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Dr Alistair Brown | Associate lecturer in English Literature; researching video games and literature

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Through exploring the psychopathology of Capgras syndrome, in which a patient mistakes a loved one for an imposter, The Echo Maker offers a sustained meditation on the ways in which we project our own problems onto other people. As a reflection on the mysteries of consciousness, the novel offers some interesting if not especially new insights into the fuzzy boundaries between scientific and literary interpretations of the mind. Read more


On Peer Reviewing

Sunday, December 04, 2011

I have spent much of the weekend peer reviewing an article for one of the leading journals in my research field. This post reflects on how difficult I found it to act as a peer reviewer at the highest academic level.

I have peer reviewed many times in the past, and even used to edit a journal - but only (and I use that word respectfully) at the postgraduate level. Reviewing at and for the postgraduate level whilst doing a PhD oneself is peer reviewing in the most precise sense of the term, "peer." My inclination as a postgraduate peer reviewer was to be sensitive to the author, knowing how I would want to be treated were I in their shoes. That is not to say that I was anything less than rigorous. However, the value of a postgraduate journal lies more in giving the submitter valuable career experience, than in contributing to the general field of knowledge. After all, work which is genuinely groundbreaking probably ought to be pitched at a professional-level journal, not a postgraduate one. Thus, to my mind, a peer reviewer for a postgraduate journal ought to be prepared to pass submissions that may not be the most groundbreaking or innovative work. Tacitly, then, I would approach a postgraduate review with a friendly, open-mind, as opposed to a critical, rejecting one.

But reviewing at a higher level for a top journal was a somewhat less amenable experience. I felt that it was my duty, in order to uphold the prestige of this particular journal, not simply to recommend the article on its face value. Yet at the same time, to suggest changes to the article meant myself, as an early-career academic, commenting and critiquing the work of an author who was, in all likelihood, not a peer but a superior, someone considerably more established and experienced in the field.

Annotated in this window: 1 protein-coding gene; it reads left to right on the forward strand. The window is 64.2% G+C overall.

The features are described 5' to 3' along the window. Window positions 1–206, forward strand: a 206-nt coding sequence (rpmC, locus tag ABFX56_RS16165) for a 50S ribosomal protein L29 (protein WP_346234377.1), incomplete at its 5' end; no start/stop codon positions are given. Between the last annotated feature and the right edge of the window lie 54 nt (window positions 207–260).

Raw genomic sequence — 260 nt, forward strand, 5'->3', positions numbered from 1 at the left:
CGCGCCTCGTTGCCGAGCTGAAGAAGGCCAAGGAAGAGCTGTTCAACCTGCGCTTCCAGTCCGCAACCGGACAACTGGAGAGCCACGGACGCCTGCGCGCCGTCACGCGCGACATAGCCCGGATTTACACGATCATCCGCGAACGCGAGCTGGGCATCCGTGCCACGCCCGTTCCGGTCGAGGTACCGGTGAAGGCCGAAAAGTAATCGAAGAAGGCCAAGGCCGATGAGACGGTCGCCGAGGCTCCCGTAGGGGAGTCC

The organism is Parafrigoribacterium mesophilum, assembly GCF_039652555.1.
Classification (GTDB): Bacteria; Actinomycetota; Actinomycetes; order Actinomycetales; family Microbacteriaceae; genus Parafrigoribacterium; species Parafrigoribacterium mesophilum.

Peer reviewing requires one to have a total confidence in one's abilities and insights. I am not wholly sure I possess this. If I struggled to understand something, was this due to the author's phrasing, which I should therefore recommend for correction? Or was it simply due to my own ignorance? Where the author had missed out a potentially relevant citation or piece of literature, were they doing so because the connections would simply be - to a more established reader - self-evident? Where I was unsure about the author's use of particular terms and their conceptual overview, was this just me nit-picking for the sake of looking like I had commented carefully on the article?

I ended up making three substantive recommendations. Articulating these was itself quite a fraught process. I wanted to make it clear that I had on the whole found the article well worth publication. On the other hand, I wanted to reassure the editor that I had looked at it with sufficiently informed perception so as to request some well thought-out changes. Surely no article ever passes straight away, and surely most can be strengthened in some way through a second opinion (part of the value of the peer-review process). So I made my opinions felt in 1500 words of commentary, way more than I have ever received on my work, and more than I ever gave in a postgraduate review.

When I have been on the receiving end of peer review, there has been nothing worse than a vague or ill-formed suggestion from a reviewer, which complains about a problem but offers little in the way of possible solutions. But maybe I went too far the other way in my own delivery of a 1500 word review. As I was writing my mini-essay, I felt myself adopting the mentality of a teacher, not only diagnosing errors but also recommending cures. Maybe I ended up patronising the author with clear cut suggestions and solutions, rather than leaving it up to the author as to what to do to resolve the problems. Just a brief comment on a problem might have been self-evident for an established academic.

I am aware that I am being very vague in the above comments; so as to protect the blind peer-review process I cannot quote any specific examples of the article's problems or my solutions. It will be interesting to revisit this post once the article is published, to see if any of my comments have been taken on by author or editor. For now, I'd like to ask the academic community. Do you act in a deliberately sceptical way, knowing that a journal's value depends on its accepting only high-quality papers and not publishing dross because peer reviewers are too scared to condemn it? Or do you try to act like a friendly teacher towards a star pupil, noting errors and nudging them towards solutions which, you suspect, they already know?

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Posted by Alistair at 6:08 pm

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